PM refuses to rule out NHS inclusion in trade deal

Theresa May has refused to rule out the NHS being included in a post-Brexit trade deal with the US, prompting a backlash.

The Prime Minister sidestepped an opportunity to give an “absolute guarantee” American companies will not be handed access to the UK’s healthcare system during trade negotiations.

Her failure to confirm the NHS will not form part of upcoming discussions with Washington sparked immediate accusations she had given Donald Trump the “green light to get his hands” on the country’s hospitals.

The row flared up after Mrs May was quizzed by Liberal Democrat leader Sir Vince Cable at Prime Minister’s Questions on Wednesday.

Sir Vince asked: “The Prime Minister knows that one of the key objectives of American trade negotiators in any future deal after Brexit is to secure access for American companies to business in the NHS.

“Can she give an absolute guarantee that in those negotiations the NHS will be excluded from their scope, and can she confirm that in her conversations with President Trump she’s made it absolutely clear to him that the NHS is not for sale?”

In reply, Mrs May said the Government is primarily “looking at what we can do to increase trade between the US and UK already, even before the possibility of any free trade agreement”.

The Prime Minister also told Sir Vince “he doesn’t know” what the US will request “in their requirements for that free trade agreement”.

She added: “We will go into those negotiations to get the best possible deal for the UK.”

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Image: Critics claimed the PM had given Mr Trump the ‘green light’ to get his hands on the NHS

After the exchange in the House of Commons, a senior Downing Street source was asked whether Mrs May would rule out including the NHS in any future trade deal with the US.

“What she said is that we are at the outset of these discussions,” they said.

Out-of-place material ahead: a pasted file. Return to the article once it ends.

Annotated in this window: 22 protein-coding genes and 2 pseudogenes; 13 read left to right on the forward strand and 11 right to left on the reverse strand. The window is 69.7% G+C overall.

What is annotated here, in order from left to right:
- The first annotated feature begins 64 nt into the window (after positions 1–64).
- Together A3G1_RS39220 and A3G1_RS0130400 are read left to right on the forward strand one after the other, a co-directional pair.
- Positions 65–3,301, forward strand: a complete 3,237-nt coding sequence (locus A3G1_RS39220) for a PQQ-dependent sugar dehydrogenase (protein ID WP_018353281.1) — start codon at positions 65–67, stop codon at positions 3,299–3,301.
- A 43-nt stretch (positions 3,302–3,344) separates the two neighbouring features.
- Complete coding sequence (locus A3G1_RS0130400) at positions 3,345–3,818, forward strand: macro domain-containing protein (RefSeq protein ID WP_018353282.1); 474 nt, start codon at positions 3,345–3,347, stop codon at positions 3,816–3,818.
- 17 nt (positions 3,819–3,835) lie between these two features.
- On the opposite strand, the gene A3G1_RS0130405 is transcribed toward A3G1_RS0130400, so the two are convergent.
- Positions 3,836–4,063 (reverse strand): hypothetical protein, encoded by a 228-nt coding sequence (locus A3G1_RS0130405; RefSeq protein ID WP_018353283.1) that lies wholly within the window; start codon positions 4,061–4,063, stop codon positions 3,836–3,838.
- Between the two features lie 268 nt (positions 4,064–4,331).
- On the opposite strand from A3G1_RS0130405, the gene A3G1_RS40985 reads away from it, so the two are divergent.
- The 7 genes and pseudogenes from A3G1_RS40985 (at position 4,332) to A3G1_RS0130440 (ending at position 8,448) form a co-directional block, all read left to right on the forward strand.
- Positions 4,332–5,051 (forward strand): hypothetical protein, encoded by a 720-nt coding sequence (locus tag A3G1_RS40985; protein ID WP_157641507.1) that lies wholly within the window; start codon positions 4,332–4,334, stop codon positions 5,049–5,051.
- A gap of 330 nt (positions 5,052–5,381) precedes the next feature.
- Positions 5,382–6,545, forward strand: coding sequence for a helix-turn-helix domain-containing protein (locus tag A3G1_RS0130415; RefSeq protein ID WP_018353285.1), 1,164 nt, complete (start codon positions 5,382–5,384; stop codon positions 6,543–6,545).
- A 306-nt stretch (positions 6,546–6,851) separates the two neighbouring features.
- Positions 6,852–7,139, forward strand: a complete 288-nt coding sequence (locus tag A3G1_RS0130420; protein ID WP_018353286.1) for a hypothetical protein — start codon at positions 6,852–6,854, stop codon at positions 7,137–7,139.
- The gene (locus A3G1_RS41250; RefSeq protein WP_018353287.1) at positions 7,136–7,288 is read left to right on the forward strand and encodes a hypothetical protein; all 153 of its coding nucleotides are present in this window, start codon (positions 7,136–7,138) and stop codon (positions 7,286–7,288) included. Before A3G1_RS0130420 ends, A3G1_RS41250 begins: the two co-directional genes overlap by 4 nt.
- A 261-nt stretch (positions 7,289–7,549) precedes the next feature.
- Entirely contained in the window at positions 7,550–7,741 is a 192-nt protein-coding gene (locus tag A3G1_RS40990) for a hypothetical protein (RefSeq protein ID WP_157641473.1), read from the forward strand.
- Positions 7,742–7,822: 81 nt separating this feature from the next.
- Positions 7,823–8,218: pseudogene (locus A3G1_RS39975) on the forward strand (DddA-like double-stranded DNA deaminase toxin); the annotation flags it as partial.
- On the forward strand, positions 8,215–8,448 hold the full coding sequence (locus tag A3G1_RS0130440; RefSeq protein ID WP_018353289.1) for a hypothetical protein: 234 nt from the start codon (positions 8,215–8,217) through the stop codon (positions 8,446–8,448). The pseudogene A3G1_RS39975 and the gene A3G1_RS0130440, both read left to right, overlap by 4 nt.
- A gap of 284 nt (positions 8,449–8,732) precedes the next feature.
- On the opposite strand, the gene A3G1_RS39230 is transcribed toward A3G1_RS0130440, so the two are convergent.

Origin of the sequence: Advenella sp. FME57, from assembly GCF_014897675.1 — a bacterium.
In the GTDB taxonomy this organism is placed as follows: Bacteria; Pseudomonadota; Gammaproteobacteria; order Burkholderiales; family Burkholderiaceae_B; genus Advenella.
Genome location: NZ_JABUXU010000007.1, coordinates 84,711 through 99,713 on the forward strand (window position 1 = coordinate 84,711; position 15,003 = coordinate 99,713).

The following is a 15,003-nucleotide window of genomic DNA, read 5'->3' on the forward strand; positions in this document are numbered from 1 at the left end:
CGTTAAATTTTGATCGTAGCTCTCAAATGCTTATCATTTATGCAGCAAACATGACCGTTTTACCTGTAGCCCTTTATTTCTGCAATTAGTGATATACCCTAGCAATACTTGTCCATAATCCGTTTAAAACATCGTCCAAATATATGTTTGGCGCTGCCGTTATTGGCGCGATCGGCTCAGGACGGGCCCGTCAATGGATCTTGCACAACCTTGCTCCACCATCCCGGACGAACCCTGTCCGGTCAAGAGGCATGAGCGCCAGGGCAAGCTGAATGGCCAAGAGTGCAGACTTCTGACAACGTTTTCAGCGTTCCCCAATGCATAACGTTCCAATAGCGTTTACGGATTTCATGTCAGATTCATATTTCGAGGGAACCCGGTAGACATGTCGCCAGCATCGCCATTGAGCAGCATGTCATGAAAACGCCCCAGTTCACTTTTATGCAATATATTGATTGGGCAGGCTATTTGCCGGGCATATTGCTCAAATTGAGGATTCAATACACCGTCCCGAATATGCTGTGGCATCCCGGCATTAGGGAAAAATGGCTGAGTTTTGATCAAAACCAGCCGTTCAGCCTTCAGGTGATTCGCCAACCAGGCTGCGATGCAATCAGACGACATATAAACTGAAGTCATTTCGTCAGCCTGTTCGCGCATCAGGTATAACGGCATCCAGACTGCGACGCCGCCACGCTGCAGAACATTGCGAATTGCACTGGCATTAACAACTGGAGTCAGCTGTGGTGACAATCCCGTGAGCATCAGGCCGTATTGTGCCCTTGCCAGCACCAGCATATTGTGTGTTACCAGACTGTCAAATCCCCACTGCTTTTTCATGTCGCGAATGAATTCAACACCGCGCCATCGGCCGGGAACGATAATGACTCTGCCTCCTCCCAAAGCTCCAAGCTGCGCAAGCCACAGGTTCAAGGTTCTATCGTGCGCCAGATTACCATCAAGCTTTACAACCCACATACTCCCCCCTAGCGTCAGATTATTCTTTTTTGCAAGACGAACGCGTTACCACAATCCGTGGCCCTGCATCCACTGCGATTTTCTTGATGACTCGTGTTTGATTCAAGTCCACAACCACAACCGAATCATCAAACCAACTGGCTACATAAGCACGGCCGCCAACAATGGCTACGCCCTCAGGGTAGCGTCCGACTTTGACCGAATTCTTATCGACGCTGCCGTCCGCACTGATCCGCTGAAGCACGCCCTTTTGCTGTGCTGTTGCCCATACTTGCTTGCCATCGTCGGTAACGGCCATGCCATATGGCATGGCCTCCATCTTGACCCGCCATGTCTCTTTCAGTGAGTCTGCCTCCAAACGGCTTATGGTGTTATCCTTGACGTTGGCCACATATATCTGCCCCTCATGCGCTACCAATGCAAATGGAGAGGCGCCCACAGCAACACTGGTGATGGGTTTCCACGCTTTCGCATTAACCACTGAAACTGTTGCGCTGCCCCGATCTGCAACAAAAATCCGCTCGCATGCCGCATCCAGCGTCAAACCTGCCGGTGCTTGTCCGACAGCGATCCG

“We are not into the detail of these negotiations.”

The source also highlighted previous debate over the proposed Transatlantic Trade and Investment Partnership (TTIP) deal between the US and the EU, which Britain may have signed if it had remained in the EU.

“When you look at the debate on TTIP, we were very clear from our side that the NHS had specific protections and wouldn’t be included,” the source added.

A spokesman for Labour leader Jeremy Corbyn branded Mrs May’s failure to rule out US access to the NHS through a future trade deal as “a matter of great concern”.

“It is clear that the failure to rule out predatory corporate access to our public services and NHS means that that is part of the deal being considered by this Government and this Prime Minister and that can’t be accepted and will not be accepted,” they said.

“We have said from the beginning of the post-referendum debate that any attempt to use Brexit to push Britain into a race to the bottom on standards and regulations is completely unacceptable.

“Clearly, a faction in the Tory leadership is committed to that.

“We can’t accept any arrangement that would allow American corporations or any other country’s corporate sector to cherrypick parts of the NHS or our public services.”

Theresa may and Donald Trump held talks in Davos

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Pro-Remain supporters also criticised the Prime Minister’s comments.

Labour MP Peter Kyle, a leading supporter of the Open Britain campaign, said: “Theresa May just gave Donald Trump the green light to get his hands on our National Health Service.

“Just days after the US President took to Twitter to insult the NHS, the Prime Minister was given a clear opportunity to rule out opening up our health service to private competition from US companies.

“Her clear refusal to do so underlines her weakness in trade negotiations and should concern us all.”

Green Party co-leader Caroline Lucas posted on Twitter: “Make no mistake, an extreme Brexit is a profound threat to our health service – and MPs who love the NHS need to oppose the Tory Brexit plans.”

Tory Brexiteers have been putting pressure on Mrs May to ensure a Brexit deal with the EU allows Britain the maximum ability to sign trade deals with non-EU countries, such as the US and Australia, after the UK’s exit from the bloc in 2019.

Earlier this week, the US President earned a rebuke from both Downing Street and Health Secretary Jeremy Hunt after he claimed the NHS “is going broke and not working”.

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But the Prime Minister did not raise the row in a telephone call with Mr Trump on Tuesday night.

Following his meeting with Mrs May at the World Economic Forum in Davos, Switzerland, last month, Mr Trump claimed upcoming discussions would see “tremendous increases in trade” between the US and UK.